AUGUSTA — Dr. Nirav Shah, director of the Maine Center for Disease Control and Prevention, said Wednesday, Dec. 1, while the newly identified omicron variant is concerning, more scientific data is needed to fully understand the scope of the situation.

The latest strain of the coronavirus was designated as a “variant of concern” by the World Health Organization because early evidence shows it is highly transmissible. The variant has been detected in California and as nearby as Quebec.

“It’s just a matter of time before it arrives in Maine,” he said.

Because of what Shah called the variant’s “constellation of mutations,” it is not known just how effective available vaccines will be. Shah did say however, the body’s immune system can adapt even if it has not seen this type of virus before. How much the body will adapt is the question, he said.

Even though evidence suggests patients with the omicron varient generally have mild symptoms, Shah said, unless you track the age and health history of each patient, the data is not conclusive. It is unlikely, he said, that omicron will “put us back to square one” with widespread transmission.

To combat the threat of the new mutation, Shah recommended those who have not yet gotten the vaccine do so along with booster shots. “This is a great time to be wearing a mask,” he said. “Especially indoors.”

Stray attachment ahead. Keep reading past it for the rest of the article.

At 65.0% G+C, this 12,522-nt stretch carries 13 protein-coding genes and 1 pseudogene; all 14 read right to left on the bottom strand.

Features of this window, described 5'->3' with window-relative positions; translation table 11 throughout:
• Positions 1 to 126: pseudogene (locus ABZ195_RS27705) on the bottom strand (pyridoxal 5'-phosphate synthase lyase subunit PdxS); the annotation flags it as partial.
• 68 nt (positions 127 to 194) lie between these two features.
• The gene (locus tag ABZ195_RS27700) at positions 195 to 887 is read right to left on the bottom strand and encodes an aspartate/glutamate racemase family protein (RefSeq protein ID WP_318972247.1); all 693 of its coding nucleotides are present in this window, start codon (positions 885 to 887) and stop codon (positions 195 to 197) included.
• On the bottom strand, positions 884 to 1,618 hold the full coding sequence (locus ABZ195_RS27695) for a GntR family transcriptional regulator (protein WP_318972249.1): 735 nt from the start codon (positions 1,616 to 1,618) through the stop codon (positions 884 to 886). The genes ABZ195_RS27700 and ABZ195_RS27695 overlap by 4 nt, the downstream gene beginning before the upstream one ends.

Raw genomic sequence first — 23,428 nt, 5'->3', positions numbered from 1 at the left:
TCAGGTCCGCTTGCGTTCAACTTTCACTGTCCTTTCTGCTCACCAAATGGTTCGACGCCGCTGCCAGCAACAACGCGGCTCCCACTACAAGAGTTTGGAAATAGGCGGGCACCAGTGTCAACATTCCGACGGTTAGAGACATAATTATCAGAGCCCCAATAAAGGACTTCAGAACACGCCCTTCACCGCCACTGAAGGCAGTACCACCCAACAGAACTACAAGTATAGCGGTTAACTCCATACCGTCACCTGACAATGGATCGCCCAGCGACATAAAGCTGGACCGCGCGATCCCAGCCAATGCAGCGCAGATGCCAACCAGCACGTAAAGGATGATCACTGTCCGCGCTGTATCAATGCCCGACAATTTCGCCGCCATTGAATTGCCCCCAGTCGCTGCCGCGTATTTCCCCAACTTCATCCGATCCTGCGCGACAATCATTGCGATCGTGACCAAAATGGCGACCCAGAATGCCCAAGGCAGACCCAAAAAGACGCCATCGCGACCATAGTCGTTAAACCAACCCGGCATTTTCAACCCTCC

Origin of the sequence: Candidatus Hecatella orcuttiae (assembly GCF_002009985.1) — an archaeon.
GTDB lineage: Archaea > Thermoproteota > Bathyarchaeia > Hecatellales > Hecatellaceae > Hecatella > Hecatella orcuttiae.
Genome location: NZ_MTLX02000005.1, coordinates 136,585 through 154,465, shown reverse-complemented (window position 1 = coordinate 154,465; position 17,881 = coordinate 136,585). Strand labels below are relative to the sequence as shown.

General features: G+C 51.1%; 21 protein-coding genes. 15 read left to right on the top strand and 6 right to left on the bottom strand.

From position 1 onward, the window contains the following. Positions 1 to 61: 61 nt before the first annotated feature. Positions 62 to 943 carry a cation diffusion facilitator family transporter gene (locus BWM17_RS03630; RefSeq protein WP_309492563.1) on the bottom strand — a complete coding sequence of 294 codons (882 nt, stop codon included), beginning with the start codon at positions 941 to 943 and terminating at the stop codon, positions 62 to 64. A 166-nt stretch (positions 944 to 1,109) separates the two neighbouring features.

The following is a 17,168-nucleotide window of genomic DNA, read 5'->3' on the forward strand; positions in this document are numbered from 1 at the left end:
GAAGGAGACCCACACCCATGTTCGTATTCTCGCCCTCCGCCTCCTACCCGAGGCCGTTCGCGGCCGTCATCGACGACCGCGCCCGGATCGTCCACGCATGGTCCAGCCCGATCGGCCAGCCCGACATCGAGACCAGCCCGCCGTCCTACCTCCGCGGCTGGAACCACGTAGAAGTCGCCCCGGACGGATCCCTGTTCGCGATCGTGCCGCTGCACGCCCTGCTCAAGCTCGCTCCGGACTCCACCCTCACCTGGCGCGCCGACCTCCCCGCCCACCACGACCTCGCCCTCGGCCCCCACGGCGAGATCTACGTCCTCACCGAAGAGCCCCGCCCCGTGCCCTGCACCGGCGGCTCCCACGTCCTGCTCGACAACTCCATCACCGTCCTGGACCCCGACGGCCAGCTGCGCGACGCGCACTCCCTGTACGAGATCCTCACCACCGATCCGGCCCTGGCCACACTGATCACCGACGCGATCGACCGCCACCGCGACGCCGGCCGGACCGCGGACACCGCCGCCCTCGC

Maine CDC reported three additional COVID-19 related deaths, all of them men. Two were in their 60s and one in his 40s. One was from Penobscot County and two were from York County. The total deaths associated with COVID-19 in Maine is now 1,327 people.

Since yesterday, 938 new cases have been reported. Currently 334 people are in the hospital with the virus — something Shah said was a “sad new record.” By comparison, two weeks ago 280 people were hospitalized with the disease.

Across the state 99 people are in intensive care units, while two weeks ago there were 77; and 49 people are now on ventilators, another new high. Six children are reported in the hospital with COVID-19, with two in pediatric intensive care units.

Shah said throughout Maine, 45 ICU beds are available and fully staffed. The seven-day positivity rate rose to a new high of 11.6%.

Shah said as of today, 72% of the entire population of Maine is fully vaccinated. For the 18 and older age group, 29.8% have gotten booster shots, while 28.4% of ages 5 to 11 have gotten at least their first dose of vaccine.

The state is administering 5,620 doses every day of first, second, booster and vaccines for kids. Booster shots make up 73% of all doses administered, while 15% are first doses.

When asked why Maine case rates have seen sustained high numbers, Shah said since Nov. 25, the average percentage of people in the hospital with COVID-19 who were unvaccinated was 66%. Of those hospitalized who are critically ill, 90% are not vaccinated. Two of the largest ICUs in Portland and Bangor reported 100% of patients on ventilators and in the ICU were not vaccinated, he said.

Shah added there are also still rural pockets in the state where people are not vaccinated. “It’s like a fire on a prairie,” he said.

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